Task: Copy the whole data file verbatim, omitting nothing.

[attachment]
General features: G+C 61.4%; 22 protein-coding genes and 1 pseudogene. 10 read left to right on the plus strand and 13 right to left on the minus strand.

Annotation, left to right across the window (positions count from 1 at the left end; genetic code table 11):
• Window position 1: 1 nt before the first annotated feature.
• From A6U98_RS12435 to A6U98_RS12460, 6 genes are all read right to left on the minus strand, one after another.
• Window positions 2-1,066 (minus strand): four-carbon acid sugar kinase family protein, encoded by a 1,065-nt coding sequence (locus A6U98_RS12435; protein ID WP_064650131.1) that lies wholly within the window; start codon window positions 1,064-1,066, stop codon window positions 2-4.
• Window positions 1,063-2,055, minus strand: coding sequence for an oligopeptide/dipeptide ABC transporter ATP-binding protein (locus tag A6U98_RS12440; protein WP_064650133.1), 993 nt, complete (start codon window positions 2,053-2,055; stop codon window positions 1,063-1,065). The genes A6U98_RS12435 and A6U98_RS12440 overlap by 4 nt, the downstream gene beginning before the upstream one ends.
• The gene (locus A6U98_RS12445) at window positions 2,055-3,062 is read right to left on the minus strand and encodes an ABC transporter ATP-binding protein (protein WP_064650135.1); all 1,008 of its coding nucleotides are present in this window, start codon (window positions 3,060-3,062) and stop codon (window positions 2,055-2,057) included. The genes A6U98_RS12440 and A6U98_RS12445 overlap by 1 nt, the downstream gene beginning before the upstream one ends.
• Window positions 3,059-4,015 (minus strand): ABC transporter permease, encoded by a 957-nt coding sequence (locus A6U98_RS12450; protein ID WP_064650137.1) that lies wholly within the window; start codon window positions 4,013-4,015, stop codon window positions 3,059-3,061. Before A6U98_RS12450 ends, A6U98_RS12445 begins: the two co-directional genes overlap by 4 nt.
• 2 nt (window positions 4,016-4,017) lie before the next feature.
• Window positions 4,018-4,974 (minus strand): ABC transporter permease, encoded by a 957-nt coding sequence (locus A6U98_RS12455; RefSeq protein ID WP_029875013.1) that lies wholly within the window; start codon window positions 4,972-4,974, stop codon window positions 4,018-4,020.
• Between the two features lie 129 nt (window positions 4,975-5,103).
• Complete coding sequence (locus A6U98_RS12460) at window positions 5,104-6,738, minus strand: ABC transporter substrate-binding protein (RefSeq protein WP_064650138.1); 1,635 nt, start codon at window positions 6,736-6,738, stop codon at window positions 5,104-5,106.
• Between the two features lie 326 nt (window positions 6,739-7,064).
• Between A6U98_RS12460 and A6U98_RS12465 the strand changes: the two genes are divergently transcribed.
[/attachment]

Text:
General features: G+C 61.4%; 22 protein-coding genes and 1 pseudogene. 10 read left to right on the plus strand and 13 right to left on the minus strand.

Annotation, left to right across the window (positions count from 1 at the left end; genetic code table 11):
• Window position 1: 1 nt before the first annotated feature.
• From A6U98_RS12435 to A6U98_RS12460, 6 genes are all read right to left on the minus strand, one after another.
• Window positions 2-1,066 (minus strand): four-carbon acid sugar kinase family protein, encoded by a 1,065-nt coding sequence (locus A6U98_RS12435; protein ID WP_064650131.1) that lies wholly within the window; start codon window positions 1,064-1,066, stop codon window positions 2-4.
• Window positions 1,063-2,055, minus strand: coding sequence for an oligopeptide/dipeptide ABC transporter ATP-binding protein (locus tag A6U98_RS12440; protein WP_064650133.1), 993 nt, complete (start codon window positions 2,053-2,055; stop codon window positions 1,063-1,065). The genes A6U98_RS12435 and A6U98_RS12440 overlap by 4 nt, the downstream gene beginning before the upstream one ends.
• The gene (locus A6U98_RS12445) at window positions 2,055-3,062 is read right to left on the minus strand and encodes an ABC transporter ATP-binding protein (protein WP_064650135.1); all 1,008 of its coding nucleotides are present in this window, start codon (window positions 3,060-3,062) and stop codon (window positions 2,055-2,057) included. The genes A6U98_RS12440 and A6U98_RS12445 overlap by 1 nt, the downstream gene beginning before the upstream one ends.
• Window positions 3,059-4,015 (minus strand): ABC transporter permease, encoded by a 957-nt coding sequence (locus A6U98_RS12450; protein ID WP_064650137.1) that lies wholly within the window; start codon window positions 4,013-4,015, stop codon window positions 3,059-3,061. Before A6U98_RS12450 ends, A6U98_RS12445 begins: the two co-directional genes overlap by 4 nt.
• 2 nt (window positions 4,016-4,017) lie before the next feature.
• Window positions 4,018-4,974 (minus strand): ABC transporter permease, encoded by a 957-nt coding sequence (locus A6U98_RS12455; RefSeq protein ID WP_029875013.1) that lies wholly within the window; start codon window positions 4,972-4,974, stop codon window positions 4,018-4,020.
• Between the two features lie 129 nt (window positions 4,975-5,103).
• Complete coding sequence (locus A6U98_RS12460) at window positions 5,104-6,738, minus strand: ABC transporter substrate-binding protein (RefSeq protein WP_064650138.1); 1,635 nt, start codon at window positions 6,736-6,738, stop codon at window positions 5,104-5,106.
• Between the two features lie 326 nt (window positions 6,739-7,064).
• Between A6U98_RS12460 and A6U98_RS12465 the strand changes: the two genes are divergently transcribed.